Skip to Content

October 2019: Savoring the Fall Season

Behind the Scenes: October 2019 – A quick recap of some of the homestead happenings that occurred this month, including: prepping our homestead for winter, transitioning to fall eating and savoring the fall season!


Slow living during Fall:

Fall is such a lovely season on the homestead. As soon as the cool weather hits, my ambition to do a lot of things starts to dwindle! Unfortunately, most of those things are chores that need to get done before winter comes! But, even with all the chores, fall is a fantastic time to practice “slow living”.

What is slow living? Slow living is an approach to life that values embracing each season, living intentionally, and living in as natural of way as possible. Sounds a lot like homesteading, huh?

It’s true! I think that homesteading is the epitome of slow living! However, even as homesteaders, it’s good to take some time to intentionally practice slow living. It’s so very easy to get so caught up in everything that we “have” to get done on a homestead that we barely notice or enjoy this crazy, adventurous life that we live!

So call it slow living or seasonal living or anything you want! But, we make sure that we carve out some time each fall to intentionally enjoy the good stuff in life! Here are a few of my favorite ways to savor the fall season!

Ways for homesteaders to enjoy slow living this fall:

  • Go for a walk in nature (we do this a TON in fall to enjoy the foliage!)
  • Bake for the joy of baking, not just to put food on the table
  • Sit by the fire, turn off the electronics and read a book as a family or couple
  • Take a walk around your property with the sole purpose of enjoying how it looks during autumn
  • Bonfires with hot apple cider and family and friends
  • Cuddle with your pets and drink tea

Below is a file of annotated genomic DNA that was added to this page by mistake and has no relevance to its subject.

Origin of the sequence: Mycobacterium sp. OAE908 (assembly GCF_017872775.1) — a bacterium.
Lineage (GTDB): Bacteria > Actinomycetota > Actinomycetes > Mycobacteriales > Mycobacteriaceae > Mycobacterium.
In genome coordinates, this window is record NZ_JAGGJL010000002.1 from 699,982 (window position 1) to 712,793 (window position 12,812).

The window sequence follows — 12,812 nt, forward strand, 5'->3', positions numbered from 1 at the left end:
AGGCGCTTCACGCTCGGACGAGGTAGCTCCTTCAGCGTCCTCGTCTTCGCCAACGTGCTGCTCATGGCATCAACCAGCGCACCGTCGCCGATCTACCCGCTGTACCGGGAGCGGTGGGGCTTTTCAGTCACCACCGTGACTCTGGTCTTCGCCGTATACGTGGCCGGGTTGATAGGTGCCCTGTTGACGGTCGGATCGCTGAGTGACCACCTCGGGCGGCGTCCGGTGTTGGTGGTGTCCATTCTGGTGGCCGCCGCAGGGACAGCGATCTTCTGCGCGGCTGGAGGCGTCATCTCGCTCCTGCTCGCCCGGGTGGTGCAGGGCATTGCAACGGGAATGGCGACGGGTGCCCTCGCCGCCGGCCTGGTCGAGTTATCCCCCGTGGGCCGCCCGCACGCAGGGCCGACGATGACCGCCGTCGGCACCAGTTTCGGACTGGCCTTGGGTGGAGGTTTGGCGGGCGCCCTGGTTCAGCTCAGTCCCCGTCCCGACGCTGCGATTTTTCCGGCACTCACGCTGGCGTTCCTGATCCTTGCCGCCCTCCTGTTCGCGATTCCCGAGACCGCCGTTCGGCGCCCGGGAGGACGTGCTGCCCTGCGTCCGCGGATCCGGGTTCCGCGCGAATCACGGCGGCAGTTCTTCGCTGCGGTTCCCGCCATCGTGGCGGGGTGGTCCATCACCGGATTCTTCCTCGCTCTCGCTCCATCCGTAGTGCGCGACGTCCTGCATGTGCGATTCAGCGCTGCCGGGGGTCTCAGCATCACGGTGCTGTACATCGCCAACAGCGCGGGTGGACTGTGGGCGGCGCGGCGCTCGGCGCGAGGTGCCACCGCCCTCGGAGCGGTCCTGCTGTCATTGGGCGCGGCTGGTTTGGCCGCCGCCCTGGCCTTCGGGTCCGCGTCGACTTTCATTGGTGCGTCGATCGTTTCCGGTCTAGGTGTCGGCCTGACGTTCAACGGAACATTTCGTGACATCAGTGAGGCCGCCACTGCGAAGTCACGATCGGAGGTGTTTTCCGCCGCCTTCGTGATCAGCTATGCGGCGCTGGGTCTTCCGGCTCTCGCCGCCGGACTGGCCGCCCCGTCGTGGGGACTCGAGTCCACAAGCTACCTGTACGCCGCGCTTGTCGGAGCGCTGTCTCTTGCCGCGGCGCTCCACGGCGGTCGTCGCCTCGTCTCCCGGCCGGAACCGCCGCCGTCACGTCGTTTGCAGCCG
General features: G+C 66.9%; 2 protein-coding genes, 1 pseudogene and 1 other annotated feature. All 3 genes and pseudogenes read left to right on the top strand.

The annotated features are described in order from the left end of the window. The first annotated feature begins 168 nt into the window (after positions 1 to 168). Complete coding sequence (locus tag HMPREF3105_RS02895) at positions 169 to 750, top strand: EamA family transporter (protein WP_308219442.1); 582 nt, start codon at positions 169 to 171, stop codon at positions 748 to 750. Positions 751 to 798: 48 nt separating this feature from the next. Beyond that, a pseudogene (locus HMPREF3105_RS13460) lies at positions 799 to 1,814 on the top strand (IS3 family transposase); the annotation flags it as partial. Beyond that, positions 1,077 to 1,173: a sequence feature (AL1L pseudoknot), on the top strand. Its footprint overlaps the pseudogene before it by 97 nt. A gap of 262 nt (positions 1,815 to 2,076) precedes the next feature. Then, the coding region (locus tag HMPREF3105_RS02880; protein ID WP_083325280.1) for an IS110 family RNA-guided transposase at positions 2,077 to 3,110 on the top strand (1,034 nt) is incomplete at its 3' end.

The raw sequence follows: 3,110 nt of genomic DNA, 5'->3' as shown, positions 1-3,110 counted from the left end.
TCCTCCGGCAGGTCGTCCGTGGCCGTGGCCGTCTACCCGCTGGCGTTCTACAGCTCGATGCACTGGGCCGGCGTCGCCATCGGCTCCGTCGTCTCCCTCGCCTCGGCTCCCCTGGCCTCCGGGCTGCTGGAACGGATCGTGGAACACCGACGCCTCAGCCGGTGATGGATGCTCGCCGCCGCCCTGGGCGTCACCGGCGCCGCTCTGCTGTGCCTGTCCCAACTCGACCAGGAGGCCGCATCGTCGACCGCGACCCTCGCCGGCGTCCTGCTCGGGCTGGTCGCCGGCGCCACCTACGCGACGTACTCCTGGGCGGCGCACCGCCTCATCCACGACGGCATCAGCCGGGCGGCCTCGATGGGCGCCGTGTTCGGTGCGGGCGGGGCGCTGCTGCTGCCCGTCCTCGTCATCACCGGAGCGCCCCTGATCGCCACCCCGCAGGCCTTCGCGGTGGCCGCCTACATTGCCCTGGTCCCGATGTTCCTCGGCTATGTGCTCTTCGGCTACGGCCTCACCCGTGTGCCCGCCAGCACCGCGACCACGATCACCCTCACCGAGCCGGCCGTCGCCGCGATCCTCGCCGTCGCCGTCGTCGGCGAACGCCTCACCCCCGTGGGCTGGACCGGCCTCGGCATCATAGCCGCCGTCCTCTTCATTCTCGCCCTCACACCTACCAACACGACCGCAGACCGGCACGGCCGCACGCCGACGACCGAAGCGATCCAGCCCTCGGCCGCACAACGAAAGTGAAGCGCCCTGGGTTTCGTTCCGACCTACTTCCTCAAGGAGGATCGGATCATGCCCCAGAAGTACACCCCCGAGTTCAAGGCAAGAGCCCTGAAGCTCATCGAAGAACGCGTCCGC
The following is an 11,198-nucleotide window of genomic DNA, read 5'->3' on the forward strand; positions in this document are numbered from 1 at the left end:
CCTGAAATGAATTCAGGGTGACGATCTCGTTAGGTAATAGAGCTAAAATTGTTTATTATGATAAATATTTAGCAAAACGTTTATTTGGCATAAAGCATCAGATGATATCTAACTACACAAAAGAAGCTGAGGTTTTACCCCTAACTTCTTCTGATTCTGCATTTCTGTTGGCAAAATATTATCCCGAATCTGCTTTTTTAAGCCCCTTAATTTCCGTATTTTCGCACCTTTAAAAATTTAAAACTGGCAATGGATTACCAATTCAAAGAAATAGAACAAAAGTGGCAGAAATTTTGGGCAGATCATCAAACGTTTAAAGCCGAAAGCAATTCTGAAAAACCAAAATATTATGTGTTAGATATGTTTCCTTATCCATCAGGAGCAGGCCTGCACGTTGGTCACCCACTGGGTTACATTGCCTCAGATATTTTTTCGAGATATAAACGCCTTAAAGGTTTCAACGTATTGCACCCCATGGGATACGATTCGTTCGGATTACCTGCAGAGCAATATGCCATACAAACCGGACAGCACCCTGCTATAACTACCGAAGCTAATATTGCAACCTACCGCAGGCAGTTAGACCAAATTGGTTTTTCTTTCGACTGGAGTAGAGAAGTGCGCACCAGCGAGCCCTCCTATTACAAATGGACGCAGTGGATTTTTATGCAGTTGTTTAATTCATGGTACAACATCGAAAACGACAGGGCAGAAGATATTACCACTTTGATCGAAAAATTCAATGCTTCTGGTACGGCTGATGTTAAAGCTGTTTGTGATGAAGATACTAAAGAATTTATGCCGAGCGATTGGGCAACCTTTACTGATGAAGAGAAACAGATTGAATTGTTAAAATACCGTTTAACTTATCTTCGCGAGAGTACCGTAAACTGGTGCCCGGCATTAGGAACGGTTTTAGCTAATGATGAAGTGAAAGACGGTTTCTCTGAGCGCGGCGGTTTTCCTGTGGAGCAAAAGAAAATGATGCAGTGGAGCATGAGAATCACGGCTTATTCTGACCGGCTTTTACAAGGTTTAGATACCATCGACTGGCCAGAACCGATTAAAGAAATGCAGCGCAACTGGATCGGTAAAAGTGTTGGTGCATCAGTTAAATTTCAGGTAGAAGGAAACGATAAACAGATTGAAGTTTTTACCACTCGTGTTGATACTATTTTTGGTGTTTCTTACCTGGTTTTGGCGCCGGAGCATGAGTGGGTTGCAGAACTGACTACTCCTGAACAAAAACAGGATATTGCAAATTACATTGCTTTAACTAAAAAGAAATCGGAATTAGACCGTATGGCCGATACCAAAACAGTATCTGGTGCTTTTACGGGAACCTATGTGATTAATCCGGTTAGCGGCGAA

• Take a morning to sleep in and fully savor it instead of feeling guilty
  • Indulge in a special seasonal treat – like pumpkin scones from a bakery or fresh apple cider from a local orchard
  • Here are even more ideas from one of my favorite blogs, Homespun Seasonal Living!

Preparing for winter on the homestead:

Speaking of all those chores we need to get done in the fall…

Every year, I’m surprised by how much work it is to get everything ready for winter! I honestly think that fall is just as busy as spring… except that I have far less energy by this time of the year! ? Seriously, there’s just so many things to pick up and put away! I never feel more messy than in the Fall when I realize how many things we need to clean and put away!

With October coming to a close, we are still far from finished! But hey, I just keep reminding myself of that quote from Lao Tzu: “Nature does not hurry, yet everything is accomplished.” That’s my attitude this fall! No need to stress or rush. It will all be accomplished in time! 

That being said, here are some of the things we actually did accomplish in October:

  • Canned and preserved the produce we brought in before the first frost 
  • Cleaned and collected the remaining seeds from plants that we had dried
  • Finished drying herbs
  • Deep cleaned the chicken coops
  • Prepared goat barns for winter
  • Put out the heated waterers for animals & cleaned and put away summer waterers
  • Deep cleaned the house (cause we all know there’s no time for that nonsense during gardening season!)
  • Cleaned chimney and wood stove (and then deep cleaned the house again after getting ash on everything ?)
  • Had automatic sprinklers blown out
  • Put away hoses
  • Cleaned and put away almost all of the pots, garden markers and garden tools
  • Began removing stepping stones and sprinkler lines from garden beds
  • Removed dead plants and pulled weeds in garden beds
  • Began mulching garden beds with leaves and compost
  • Turned and watered compost piles to heat them up before winter 
  • Planted cold-hardy greens in the cold frames